participation in the treaty. We have seen this before. Remember Kyoto. Clinton did not have the support of the Senate. Yet Clinton fired her ambassador to the UN to sign it. What precision? Well, accurate enough that most climatologists agree on a number – 2 degrees Celsius. This is the amount they believe global average temperatures (relative to pre-industrial levels) can rise before the effects of the climate crisis become much more dangerous and unpredictable. This level of increase in global temperature is roughly equivalent to the carbon dioxide (CO2) content in the atmosphere of 450 parts per million (PPM). Just last month, a researcher at the London School of Economics and Political Science discovered that it is possible that Chinese emissions have already peaked.
No wonder the country commissions a new coal-fired power plant every 10 days. In 2001, the United States officially rejected the Kyoto Protocol, and if you look at the Kyoto record, that is a very good thing. The United Nations has published reports in support of the Kyoto Protocol.  Supporters of Kyoto said it was a first step towards achieving the UNFCCC`s ultimate goal of preventing dangerous climate change.   It states that the Protocol will be revised to achieve this objective, as required by Article 4(2)(d) of the UNFCCC.  A study by Gupta et al. from 2007 onwards evaluated the climate policy literature, which showed no authoritative assessment of the UNFCCC or its protocol that claims that these agreements have completely or will successfully solve the climate problem.  It was assumed that the UNFCCC or its protocol would not be amended. The Framework Convention and its Protocol contain provisions for future policy measures. As a reminder, in 1997, the United Nations Framework Convention on Climate Change adopted the Kyoto Protocol, which sets binding targets and timetables for reducing greenhouse gas emissions from developed countries such as the United States and the European Union. Meanwhile, developing countries such as China, India and Brazil have received a free pass.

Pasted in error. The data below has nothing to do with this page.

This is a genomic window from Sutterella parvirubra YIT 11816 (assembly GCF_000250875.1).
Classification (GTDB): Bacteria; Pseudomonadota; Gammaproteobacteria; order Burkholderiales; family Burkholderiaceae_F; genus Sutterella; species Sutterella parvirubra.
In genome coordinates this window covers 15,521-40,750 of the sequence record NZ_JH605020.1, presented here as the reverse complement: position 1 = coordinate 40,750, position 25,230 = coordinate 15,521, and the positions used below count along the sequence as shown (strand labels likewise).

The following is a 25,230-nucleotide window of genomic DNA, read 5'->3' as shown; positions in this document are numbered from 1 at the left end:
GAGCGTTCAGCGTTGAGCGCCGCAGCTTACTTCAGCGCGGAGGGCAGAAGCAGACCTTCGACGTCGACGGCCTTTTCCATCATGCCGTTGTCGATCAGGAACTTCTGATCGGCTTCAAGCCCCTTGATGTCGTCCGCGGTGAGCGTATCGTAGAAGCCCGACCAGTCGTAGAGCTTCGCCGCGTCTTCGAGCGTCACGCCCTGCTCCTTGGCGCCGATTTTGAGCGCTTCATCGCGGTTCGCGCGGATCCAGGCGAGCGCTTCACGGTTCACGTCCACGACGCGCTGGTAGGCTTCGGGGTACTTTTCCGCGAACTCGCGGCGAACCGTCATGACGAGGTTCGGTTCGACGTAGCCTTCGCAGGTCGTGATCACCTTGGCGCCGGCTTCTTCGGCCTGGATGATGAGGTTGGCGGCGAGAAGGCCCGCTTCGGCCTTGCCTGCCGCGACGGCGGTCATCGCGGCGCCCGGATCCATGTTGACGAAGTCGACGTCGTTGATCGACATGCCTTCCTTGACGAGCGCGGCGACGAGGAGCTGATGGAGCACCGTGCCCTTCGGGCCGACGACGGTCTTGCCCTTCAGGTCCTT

In fact, the Kyoto Protocol exempted 80% of the world from reducing greenhouse gas emissions. According to Liverman (2008), some of the former Soviet satellites wanted a base year to reflect their highest emissions before their industrial collapse. A high emission baseline was an advantage for countries whose emissions had subsequently declined due to economic collapse. On the other hand, some of the former Soviet countries see their excess emissions as compensation for the trauma of economic restructuring.  President Emmanuel Macron: The world “will succeed because we are fully committed to the Paris Agreement”. Donald Trump`s withdrawal from the Paris climate agreement this afternoon was not the first time a US president has thrown a global climate agreement overboard. Many U.S. local governments have decided that some sort of international greenhouse gas limit is inevitable. They therefore want to ensure that their local economy remains competitive in a world with “carbon constraints”. More than 150 U.S. mayors are running programs to reduce emissions.
And more than 400 U.S. cities supported and joined Kyoto in 2005. At the state level, more than a dozen states have proposed various types of caps on emissions from power plants and automobiles, promising to promote cleaner energy sources. For example, eight northeastern states are developing an initiative that sets emission caps at the state level and establishes a trade agenda. California is also a major player in the state. He proposed to reduce greenhouse gas emissions to 1990 levels by 2020, a 25% reduction from planned levels. . Baylis et al. (2011)  argued that a successful international climate policy would require further emission reductions from developing countries such as China and India. Australia is the only other industrialized country to side with the United States.
Why did he reject the treaty? The United States has now concluded a pact with several Asian countries, the Asia-Pacific Partnership for Clean Development and Climate. Participants want to implement an alternative strategy to combat climate change. It is a technological operation to make fossil fuels cleaner by introducing clean coal and nuclear power. It also promotes the application and introduction of carbon sinks to reduce carbon dioxide emissions. .